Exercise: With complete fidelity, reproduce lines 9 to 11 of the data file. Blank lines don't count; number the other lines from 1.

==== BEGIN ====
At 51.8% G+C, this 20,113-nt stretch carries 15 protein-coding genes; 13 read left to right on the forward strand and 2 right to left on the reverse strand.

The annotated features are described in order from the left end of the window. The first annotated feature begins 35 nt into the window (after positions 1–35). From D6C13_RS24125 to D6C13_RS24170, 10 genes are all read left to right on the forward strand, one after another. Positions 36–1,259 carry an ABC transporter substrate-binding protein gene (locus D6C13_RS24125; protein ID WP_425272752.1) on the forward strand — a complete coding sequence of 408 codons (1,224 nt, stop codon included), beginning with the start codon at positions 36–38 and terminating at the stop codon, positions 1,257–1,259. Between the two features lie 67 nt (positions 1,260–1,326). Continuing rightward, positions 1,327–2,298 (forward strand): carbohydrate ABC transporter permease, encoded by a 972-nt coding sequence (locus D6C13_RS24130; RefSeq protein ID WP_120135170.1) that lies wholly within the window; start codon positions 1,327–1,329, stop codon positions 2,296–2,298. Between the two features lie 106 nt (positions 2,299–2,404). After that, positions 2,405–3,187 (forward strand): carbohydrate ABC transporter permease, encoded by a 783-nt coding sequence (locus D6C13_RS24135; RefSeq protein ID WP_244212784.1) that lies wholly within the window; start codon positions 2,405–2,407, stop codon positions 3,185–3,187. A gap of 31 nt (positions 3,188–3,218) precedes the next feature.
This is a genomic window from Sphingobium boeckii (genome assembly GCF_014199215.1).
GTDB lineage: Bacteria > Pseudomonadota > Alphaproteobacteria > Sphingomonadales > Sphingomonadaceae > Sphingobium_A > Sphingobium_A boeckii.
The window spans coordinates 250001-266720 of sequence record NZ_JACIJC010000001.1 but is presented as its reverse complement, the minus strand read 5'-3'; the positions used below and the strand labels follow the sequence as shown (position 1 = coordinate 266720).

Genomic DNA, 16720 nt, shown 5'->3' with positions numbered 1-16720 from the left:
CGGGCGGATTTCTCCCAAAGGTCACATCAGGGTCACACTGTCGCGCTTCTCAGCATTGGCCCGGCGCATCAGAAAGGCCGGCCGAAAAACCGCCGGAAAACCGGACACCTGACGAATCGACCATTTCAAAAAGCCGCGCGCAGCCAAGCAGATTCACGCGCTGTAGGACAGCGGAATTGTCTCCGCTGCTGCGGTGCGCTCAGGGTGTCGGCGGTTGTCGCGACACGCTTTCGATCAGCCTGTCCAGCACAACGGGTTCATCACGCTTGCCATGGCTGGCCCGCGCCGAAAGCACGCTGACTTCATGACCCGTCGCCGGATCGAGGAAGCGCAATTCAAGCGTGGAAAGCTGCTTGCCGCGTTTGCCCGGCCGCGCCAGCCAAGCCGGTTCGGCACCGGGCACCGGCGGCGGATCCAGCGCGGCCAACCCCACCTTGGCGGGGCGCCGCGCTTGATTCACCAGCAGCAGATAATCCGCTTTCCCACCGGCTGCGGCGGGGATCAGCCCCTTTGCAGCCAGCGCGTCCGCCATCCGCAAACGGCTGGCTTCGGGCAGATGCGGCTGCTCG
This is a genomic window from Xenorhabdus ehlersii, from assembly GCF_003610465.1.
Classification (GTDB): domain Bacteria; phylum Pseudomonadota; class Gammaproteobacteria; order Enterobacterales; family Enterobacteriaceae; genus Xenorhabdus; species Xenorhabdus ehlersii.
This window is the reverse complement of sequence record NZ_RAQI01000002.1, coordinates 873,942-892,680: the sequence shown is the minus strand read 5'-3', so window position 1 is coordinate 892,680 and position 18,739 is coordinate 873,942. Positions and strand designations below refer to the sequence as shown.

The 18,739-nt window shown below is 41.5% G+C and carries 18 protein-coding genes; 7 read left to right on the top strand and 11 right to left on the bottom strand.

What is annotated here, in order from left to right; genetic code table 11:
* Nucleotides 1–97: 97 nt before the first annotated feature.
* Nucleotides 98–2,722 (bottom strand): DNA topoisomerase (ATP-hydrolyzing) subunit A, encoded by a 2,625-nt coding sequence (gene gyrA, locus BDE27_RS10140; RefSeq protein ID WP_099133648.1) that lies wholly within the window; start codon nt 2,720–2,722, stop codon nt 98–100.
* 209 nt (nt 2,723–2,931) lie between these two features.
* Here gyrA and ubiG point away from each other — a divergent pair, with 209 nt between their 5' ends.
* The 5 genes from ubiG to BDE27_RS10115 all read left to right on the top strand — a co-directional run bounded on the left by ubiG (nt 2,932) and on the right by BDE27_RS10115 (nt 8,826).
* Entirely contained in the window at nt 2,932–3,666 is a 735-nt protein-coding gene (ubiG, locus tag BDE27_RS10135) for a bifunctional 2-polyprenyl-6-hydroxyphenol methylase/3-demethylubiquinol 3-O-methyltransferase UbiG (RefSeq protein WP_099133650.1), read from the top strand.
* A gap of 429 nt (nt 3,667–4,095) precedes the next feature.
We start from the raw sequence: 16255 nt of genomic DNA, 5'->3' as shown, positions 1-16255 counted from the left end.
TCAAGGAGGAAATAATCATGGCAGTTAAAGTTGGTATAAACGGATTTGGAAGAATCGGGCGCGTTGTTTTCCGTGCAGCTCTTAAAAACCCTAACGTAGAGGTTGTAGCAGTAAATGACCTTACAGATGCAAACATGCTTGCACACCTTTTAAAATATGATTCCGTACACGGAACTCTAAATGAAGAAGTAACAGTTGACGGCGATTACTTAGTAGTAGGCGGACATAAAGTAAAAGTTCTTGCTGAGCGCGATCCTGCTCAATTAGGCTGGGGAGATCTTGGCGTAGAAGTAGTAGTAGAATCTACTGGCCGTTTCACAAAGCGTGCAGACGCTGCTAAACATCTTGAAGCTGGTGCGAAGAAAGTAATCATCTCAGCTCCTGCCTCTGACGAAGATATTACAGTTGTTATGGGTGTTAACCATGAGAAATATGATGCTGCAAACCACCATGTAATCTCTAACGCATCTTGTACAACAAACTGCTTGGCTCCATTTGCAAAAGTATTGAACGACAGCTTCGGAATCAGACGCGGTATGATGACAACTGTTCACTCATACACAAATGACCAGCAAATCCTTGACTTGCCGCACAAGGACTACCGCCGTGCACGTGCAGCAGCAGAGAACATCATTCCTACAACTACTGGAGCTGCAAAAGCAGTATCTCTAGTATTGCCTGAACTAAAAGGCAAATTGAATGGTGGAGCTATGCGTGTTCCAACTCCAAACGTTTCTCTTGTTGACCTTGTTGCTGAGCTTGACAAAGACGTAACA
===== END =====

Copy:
Classification (GTDB): domain Bacteria; phylum Pseudomonadota; class Gammaproteobacteria; order Enterobacterales; family Enterobacteriaceae; genus Xenorhabdus; species Xenorhabdus ehlersii.
This window is the reverse complement of sequence record NZ_RAQI01000002.1, coordinates 873,942-892,680: the sequence shown is the minus strand read 5'-3', so window position 1 is coordinate 892,680 and position 18,739 is coordinate 873,942. Positions and strand designations below refer to the sequence as shown.

The 18,739-nt window shown below is 41.5% G+C and carries 18 protein-coding genes; 7 read left to right on the top strand and 11 right to left on the bottom strand.